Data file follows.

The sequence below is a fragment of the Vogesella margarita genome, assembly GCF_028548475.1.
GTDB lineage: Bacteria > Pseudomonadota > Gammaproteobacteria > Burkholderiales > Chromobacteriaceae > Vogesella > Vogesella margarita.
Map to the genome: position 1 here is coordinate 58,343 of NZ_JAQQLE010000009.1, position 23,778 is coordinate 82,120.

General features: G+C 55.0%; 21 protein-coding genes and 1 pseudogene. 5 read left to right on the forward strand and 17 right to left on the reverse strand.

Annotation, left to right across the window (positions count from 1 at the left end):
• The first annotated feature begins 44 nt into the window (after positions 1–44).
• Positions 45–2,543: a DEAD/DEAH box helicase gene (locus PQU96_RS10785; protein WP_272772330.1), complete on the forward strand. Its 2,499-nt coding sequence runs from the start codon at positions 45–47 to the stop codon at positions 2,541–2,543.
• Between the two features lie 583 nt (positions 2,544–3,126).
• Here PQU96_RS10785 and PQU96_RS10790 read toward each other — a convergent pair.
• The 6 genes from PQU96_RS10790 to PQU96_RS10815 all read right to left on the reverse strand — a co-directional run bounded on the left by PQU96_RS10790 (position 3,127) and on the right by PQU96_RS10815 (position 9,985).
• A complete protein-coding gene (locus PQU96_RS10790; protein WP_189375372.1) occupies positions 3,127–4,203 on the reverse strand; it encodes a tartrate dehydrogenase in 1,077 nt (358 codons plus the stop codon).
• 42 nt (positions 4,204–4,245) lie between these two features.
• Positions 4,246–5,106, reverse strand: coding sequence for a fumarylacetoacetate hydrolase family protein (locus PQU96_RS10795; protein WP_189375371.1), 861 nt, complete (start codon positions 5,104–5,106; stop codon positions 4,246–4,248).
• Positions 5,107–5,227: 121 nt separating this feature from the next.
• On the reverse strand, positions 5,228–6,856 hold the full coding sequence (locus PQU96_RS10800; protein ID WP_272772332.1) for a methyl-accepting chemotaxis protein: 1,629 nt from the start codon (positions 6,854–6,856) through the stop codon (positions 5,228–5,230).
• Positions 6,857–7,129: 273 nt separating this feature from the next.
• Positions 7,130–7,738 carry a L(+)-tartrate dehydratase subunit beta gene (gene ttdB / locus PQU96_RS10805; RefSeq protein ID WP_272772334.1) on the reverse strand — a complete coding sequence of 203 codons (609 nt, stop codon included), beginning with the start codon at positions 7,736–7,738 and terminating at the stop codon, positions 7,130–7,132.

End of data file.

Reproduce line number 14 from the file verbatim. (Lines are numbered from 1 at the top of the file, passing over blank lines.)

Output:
• Positions 5,107–5,227: 121 nt separating this feature from the next.